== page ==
In automated deduction, strategy is a vital ingredient in effective proof search. Strategy comes in many forms, but the key is this: user-specifiable adaptations of general reasoning mechanisms reduce the search space by tailoring its exploration to a particular class of problems. In fully automatic theorem provers, this may happen through formula weights, term orders and quantifier triggers. In interactive proof assistants, one may build strategies by programming tactics and carefully crafting systems of rewrite rules. Given that automated deduction often takes place over undecidable theories, the recognition of a need for strategy is natural and happened early in the field. In computer algebra, the situation is rather different.
In computer algebra, the theories one works over are often decidable but inherently infeasible. For instance, the theory of real closed fields (i.e., nonlinear real arithmetic) is decidable, but any full quantifier elimination algorithm for it is guaranteed to have worst-case doubly exponential time complexity. The situation is similar with algebraically closed fields (e.g., through Groebner bases), and many others. Usually, decision procedures arising from computer algebra admit little means for a user to control them. But, when it comes to practical applications, is an infeasible theory really so different from an undecidable one?
The Strategy Challenge in Computer Algebra is this: To build theoretical and practical tools allowing users to exert strategic control over the execution of core computer algebra algorithms. In this way, such algorithms may be tailored to specific problem domains. For formal verification efforts, the focus of this challenge upon decision procedures is especially relevant. In this talk, we will motivate this challenge and present two examples from our dissertation: (i) the theory of Abstract Groebner Bases and its use in developing new Groebner basis algorithms tailored to the needs of SMT solvers (joint with Leo de Moura), and (ii) the theory of Abstract Cylindrical Algebraic Decomposition and a family of real quantifier elimination algorithms tailored to the structure of nonlinear real arithmetic problems arising in specific formal verification tool-chains. The former forms the foundation of nonlinear arithmetic in the SMT solver Z3, and the latter forms the basis of our tool RAHD (Real Algebra in High Dimensions).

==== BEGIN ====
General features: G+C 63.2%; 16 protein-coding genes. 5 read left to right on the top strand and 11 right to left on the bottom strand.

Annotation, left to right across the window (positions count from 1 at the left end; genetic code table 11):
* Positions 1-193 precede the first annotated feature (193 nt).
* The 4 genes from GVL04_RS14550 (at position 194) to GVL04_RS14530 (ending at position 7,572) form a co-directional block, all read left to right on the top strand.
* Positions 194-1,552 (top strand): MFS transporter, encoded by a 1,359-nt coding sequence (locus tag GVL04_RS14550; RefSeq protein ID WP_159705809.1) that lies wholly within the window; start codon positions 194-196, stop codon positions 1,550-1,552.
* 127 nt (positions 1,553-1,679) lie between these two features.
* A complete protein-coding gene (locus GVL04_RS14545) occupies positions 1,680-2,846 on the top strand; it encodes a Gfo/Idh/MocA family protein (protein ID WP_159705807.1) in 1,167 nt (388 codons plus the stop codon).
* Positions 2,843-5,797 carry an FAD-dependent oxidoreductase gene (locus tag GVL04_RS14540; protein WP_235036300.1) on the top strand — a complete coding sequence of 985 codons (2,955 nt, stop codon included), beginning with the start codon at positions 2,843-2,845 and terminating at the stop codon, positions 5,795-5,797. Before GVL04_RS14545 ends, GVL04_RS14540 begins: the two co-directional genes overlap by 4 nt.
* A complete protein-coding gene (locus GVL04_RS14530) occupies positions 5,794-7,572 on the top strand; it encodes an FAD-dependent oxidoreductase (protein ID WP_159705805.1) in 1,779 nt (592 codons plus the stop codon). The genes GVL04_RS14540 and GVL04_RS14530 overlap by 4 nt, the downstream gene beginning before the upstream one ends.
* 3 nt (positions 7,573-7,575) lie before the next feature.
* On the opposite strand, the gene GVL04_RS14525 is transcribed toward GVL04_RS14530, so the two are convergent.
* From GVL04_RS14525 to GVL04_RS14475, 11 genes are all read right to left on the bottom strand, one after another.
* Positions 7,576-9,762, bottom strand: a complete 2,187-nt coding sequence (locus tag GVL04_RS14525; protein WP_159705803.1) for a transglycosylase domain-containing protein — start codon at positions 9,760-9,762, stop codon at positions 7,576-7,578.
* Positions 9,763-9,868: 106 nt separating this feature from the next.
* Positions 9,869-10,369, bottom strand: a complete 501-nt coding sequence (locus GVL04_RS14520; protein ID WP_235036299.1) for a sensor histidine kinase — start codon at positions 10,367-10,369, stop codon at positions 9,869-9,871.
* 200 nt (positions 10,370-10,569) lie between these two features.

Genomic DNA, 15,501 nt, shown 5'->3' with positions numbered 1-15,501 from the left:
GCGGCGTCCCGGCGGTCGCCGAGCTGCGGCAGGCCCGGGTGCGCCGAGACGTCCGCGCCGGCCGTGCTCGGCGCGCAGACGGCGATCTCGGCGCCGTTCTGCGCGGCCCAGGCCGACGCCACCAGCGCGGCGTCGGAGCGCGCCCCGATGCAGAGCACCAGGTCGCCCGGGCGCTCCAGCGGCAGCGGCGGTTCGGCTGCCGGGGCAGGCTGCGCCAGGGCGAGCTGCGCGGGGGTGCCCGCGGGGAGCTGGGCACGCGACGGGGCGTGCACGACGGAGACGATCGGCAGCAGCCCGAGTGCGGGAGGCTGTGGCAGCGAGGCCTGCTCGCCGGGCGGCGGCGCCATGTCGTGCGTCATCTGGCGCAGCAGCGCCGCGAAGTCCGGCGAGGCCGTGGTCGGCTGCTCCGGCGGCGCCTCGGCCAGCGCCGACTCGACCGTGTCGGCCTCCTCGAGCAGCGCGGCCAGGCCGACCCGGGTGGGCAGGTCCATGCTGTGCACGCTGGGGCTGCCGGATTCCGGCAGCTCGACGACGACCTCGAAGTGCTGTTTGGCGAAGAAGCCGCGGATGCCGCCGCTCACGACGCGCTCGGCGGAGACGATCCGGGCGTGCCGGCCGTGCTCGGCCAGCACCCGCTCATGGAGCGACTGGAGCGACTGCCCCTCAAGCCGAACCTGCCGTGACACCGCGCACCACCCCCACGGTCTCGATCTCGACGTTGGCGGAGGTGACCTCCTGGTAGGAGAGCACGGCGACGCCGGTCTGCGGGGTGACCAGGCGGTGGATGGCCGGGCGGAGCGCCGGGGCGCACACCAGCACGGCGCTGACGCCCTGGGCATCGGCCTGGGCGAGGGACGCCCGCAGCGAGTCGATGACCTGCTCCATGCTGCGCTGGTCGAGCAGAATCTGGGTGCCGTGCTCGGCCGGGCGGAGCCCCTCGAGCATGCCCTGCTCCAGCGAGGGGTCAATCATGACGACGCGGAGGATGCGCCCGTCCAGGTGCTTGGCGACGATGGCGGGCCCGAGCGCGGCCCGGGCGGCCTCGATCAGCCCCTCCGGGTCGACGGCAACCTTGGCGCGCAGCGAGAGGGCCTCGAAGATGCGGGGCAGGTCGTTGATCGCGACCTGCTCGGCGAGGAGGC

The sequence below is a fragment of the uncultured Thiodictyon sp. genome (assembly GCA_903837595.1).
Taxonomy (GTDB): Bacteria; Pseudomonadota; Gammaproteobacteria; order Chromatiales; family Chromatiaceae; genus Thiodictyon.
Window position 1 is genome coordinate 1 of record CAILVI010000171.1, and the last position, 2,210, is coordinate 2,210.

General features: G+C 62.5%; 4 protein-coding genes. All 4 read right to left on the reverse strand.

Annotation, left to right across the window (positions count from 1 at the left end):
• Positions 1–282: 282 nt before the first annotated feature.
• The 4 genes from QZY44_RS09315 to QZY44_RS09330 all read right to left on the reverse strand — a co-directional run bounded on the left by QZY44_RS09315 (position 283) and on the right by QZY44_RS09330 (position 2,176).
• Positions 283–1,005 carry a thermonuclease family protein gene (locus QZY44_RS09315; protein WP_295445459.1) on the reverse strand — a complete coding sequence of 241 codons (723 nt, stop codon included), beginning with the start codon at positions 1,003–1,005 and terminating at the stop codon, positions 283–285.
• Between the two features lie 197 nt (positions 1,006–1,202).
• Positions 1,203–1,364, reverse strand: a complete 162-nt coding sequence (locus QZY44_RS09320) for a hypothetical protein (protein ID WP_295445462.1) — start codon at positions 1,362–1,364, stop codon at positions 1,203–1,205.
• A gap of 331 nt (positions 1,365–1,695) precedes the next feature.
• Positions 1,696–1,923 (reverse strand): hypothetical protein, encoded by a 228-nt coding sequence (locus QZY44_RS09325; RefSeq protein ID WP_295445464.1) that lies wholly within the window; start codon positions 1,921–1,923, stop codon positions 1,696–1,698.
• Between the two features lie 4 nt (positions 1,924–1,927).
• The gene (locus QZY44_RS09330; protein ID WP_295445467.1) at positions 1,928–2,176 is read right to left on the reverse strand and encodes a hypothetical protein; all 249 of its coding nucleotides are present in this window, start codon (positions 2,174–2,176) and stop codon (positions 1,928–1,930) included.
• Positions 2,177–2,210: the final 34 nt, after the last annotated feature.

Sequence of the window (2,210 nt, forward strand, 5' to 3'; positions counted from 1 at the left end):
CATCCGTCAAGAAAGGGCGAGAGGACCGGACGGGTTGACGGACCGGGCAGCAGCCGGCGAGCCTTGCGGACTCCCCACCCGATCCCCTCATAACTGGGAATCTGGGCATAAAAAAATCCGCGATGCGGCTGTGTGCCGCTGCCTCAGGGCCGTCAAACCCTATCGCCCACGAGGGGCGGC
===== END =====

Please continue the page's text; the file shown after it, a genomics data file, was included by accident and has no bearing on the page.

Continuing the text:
Grant Olney Passmore is a Postdoctoral Associate at Clare Hall, University Cambridge and Research Associate at LFCS, University Edinburgh. He works on the joint Cambridge-Edinburgh EPSRC grant "Automatic Proof Procedures for Polynomials and Special Functions" with Larry Paulson (Cambridge) and Paul B. Jackson (Edinburgh), continuing work begun in his Edinburgh PhD dissertation "Combined Decision Procedures for Nonlinear Arithmetics: Real and Complex" (supervised by Paul B. Jackson). He is currently on short leave from the grant as a Visiting Researcher with Yuri Gurevich at Microsoft Research, Redmond.